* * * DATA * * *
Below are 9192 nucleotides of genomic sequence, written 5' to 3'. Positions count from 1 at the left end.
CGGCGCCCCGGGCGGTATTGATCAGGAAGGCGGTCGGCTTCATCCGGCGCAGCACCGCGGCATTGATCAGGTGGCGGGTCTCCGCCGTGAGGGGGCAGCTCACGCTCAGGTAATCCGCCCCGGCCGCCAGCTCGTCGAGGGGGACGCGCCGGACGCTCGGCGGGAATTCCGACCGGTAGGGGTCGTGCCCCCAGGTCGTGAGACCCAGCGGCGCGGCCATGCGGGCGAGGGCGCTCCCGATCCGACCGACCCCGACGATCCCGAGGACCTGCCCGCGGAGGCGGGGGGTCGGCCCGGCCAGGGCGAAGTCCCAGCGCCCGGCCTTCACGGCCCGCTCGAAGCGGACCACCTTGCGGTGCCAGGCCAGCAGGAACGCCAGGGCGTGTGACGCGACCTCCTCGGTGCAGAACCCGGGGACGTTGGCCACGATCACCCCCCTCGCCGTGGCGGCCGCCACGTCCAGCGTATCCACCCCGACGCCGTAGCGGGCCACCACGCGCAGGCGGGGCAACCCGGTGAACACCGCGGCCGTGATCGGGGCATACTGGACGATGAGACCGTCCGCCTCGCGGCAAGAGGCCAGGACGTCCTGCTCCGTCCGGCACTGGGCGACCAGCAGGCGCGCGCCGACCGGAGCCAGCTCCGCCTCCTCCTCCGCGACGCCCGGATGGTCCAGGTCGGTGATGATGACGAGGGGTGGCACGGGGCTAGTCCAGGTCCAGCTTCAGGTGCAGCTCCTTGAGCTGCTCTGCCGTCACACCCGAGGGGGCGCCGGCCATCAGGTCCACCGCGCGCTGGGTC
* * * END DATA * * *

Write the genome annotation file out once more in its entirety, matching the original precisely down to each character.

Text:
Below are 9192 nucleotides of genomic sequence, written 5' to 3'. Positions count from 1 at the left end.
CGGCGCCCCGGGCGGTATTGATCAGGAAGGCGGTCGGCTTCATCCGGCGCAGCACCGCGGCATTGATCAGGTGGCGGGTCTCCGCCGTGAGGGGGCAGCTCACGCTCAGGTAATCCGCCCCGGCCGCCAGCTCGTCGAGGGGGACGCGCCGGACGCTCGGCGGGAATTCCGACCGGTAGGGGTCGTGCCCCCAGGTCGTGAGACCCAGCGGCGCGGCCATGCGGGCGAGGGCGCTCCCGATCCGACCGACCCCGACGATCCCGAGGACCTGCCCGCGGAGGCGGGGGGTCGGCCCGGCCAGGGCGAAGTCCCAGCGCCCGGCCTTCACGGCCCGCTCGAAGCGGACCACCTTGCGGTGCCAGGCCAGCAGGAACGCCAGGGCGTGTGACGCGACCTCCTCGGTGCAGAACCCGGGGACGTTGGCCACGATCACCCCCCTCGCCGTGGCGGCCGCCACGTCCAGCGTATCCACCCCGACGCCGTAGCGGGCCACCACGCGCAGGCGGGGCAACCCGGTGAACACCGCGGCCGTGATCGGGGCATACTGGACGATGAGACCGTCCGCCTCGCGGCAAGAGGCCAGGACGTCCTGCTCCGTCCGGCACTGGGCGACCAGCAGGCGCGCGCCGACCGGAGCCAGCTCCGCCTCCTCCTCCGCGACGCCCGGATGGTCCAGGTCGGTGATGATGACGAGGGGTGGCACGGGGCTAGTCCAGGTCCAGCTTCAGGTGCAGCTCCTTGAGCTGCTCTGCCGTCACACCCGAGGGGGCGCCGGCCATCAGGTCCACCGCGCGCTGGGTC